Article

An Overview of Packet Reordering in Transmission Control Protocol (TCP): Problems, Solutions, and Challenges

Dept. of Electr. & Electron. Eng., Hong Kong Univ.
IEEE Transactions on Parallel and Distributed Systems (Impact Factor: 2.17). 05/2007; 18(4):522-535. DOI: 10.1109/TPDS.2007.1011
Source: DBLP

ABSTRACT Transmission control protocol (TCP) is the most popular transport layer protocol for the Internet. Due to various reasons, such as multipath routing, route fluttering, and retransmissions, packets belonging to the same flow may arrive out of order at a destination. Such packet reordering violates the design principles of some traffic control mechanisms in TCP and, thus, poses performance problems. In this paper, we provide a comprehensive and in-depth survey on recent research on packet reordering in TCP. The causes and problems for packet reordering are discussed. Various representative algorithms are examined and compared by computer simulations. The ported program codes and simulation scripts are available for download. Some open questions are discussed to stimulate further research in this area

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    • "In wireless networks, the sender side estimate for RTT and the ack-arrival time may fluctuate greatly due to various factors like transmission errors, channel contention and frequent route re-establishments [4] and it may not correctly infer to the network congestion all the time. Other factors such as TCP coarse-grained clocks, ack-clustering and ack-compression, delayed acknowledgments and route asymmetry between forward and reverse path also pose challenges to the accuracy for Bandwidth Estimation [31]. With this constraint, network estimate based on the statistics obtained for a period limited by RTT and utilizing the same for adjusting TCP's congestion control parameters during loss recovery is indecorous. "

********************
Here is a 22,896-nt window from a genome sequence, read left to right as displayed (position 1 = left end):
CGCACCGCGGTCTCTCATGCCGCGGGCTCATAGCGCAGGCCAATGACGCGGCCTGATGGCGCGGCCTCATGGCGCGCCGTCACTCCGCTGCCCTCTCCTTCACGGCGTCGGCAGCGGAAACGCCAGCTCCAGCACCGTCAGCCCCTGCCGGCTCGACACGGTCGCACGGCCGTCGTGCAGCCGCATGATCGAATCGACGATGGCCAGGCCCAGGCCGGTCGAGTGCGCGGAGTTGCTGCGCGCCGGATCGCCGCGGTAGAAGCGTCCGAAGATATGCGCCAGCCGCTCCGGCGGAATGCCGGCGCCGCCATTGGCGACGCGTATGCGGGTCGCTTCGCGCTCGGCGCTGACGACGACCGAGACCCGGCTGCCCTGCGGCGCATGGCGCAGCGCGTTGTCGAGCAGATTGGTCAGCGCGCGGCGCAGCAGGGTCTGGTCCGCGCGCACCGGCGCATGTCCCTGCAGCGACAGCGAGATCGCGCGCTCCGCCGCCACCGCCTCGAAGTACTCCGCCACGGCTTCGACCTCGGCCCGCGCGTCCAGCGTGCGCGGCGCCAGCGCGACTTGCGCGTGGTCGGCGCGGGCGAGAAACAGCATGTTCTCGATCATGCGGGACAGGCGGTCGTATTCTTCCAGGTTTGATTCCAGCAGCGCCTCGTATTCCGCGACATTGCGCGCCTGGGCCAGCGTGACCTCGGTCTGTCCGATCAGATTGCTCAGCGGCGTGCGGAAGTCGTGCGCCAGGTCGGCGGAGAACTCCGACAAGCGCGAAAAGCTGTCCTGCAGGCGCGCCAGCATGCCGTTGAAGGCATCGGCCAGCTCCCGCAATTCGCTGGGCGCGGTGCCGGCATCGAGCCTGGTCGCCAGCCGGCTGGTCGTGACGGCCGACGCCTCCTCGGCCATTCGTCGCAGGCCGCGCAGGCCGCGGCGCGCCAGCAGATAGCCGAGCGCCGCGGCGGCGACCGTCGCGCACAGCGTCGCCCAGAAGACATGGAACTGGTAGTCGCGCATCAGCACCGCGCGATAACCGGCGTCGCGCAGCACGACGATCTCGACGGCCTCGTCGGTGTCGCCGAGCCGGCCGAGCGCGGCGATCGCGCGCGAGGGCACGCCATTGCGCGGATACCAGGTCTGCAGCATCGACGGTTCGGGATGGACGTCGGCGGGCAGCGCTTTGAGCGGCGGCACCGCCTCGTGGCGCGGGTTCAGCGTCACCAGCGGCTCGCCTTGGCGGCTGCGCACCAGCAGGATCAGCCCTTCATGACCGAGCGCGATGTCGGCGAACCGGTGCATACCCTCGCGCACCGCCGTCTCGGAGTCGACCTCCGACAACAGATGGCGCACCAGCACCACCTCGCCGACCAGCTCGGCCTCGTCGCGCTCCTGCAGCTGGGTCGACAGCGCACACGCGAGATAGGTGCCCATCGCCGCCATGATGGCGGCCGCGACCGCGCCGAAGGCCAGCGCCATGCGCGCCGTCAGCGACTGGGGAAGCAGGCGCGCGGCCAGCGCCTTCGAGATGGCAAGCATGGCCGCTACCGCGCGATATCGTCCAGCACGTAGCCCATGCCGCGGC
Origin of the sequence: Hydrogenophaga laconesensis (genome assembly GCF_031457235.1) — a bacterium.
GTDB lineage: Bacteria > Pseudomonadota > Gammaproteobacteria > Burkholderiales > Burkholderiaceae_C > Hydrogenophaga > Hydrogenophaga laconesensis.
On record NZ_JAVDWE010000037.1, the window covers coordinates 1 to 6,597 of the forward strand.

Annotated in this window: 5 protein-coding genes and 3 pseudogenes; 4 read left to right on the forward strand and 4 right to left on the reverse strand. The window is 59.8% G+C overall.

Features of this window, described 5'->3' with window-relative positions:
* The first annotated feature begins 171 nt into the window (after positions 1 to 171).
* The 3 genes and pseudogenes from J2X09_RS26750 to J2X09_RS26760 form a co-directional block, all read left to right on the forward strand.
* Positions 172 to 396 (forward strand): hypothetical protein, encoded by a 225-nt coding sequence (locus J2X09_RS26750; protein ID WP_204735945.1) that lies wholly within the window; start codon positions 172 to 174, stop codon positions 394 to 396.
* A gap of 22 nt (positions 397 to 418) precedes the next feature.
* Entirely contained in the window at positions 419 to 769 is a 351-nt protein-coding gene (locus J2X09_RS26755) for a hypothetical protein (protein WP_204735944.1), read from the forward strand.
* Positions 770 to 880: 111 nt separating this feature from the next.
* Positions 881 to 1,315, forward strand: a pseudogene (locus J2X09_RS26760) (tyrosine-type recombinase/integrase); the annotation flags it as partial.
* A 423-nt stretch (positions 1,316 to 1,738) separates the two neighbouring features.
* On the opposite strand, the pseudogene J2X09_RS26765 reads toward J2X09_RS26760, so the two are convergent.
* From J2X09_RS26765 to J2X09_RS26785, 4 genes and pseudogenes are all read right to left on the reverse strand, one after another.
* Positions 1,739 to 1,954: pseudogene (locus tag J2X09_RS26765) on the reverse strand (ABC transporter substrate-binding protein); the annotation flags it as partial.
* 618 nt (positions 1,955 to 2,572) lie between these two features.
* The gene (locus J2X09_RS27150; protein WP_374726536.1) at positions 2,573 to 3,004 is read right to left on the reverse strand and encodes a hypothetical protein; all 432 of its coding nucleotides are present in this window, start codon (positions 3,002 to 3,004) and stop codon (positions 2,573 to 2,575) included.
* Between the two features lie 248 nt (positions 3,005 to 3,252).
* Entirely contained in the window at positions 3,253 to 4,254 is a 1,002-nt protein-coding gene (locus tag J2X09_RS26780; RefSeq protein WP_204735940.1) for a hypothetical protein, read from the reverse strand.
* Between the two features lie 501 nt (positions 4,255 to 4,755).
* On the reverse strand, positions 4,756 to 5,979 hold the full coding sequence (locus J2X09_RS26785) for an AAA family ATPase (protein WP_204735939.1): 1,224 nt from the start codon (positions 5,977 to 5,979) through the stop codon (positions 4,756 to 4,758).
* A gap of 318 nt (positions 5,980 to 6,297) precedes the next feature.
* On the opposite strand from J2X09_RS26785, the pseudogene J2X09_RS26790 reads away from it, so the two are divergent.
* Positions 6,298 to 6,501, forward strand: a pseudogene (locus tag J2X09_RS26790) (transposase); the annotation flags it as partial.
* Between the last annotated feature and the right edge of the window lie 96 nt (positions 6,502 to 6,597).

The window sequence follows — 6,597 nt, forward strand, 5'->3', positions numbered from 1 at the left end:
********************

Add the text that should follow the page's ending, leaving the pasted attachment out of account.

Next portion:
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    ABSTRACT: This paper presents a sender side only TCP mechanism to prevent compromise for bandwidth utilization in IEEE 802.11 wireless networks. In absence of mechanism for accurate and immediate loss discrimination, the TCP sender unnecessarily reduces its Loss Window in response to the packet losses due to transmission errors. At the same time, frequent transmission losses and associated link retransmissions cause inaccuracy for available bandwidth estimate. The proposal, Adaptive TCP tackles the above issues using two refinements. First, sender estimates the degree of congestion by exploiting the statistics for estimated Round Trip Time (RTT). With this, it prevents unnecessary shrinkage of Loss Window and bandwidth estimate. Second, by concluding the uninterrupted evolution of its sending rate in recent past, the Adaptive TCP advances bandwidth estimate under favorable network conditions. This in turn, facilitates for quick growth in TCP’s sending rate after loss recovery and consequently alleviates bandwidth utilization. The authors implement the algorithm on top of TCP NewReno, evaluate and compare its performance with the wireless TCP variants deployed in current Internet. Through intensive simulations it is demonstrated that the Adaptive TCP outperforms other well-established TCP variants, and yields more than 100% of the throughput performance and more than 60% of improvement for bandwidth utilization, compared to TCP NewReno. The simulation results also demonstrated compatibility of Adaptive TCP in a shared wireless environment.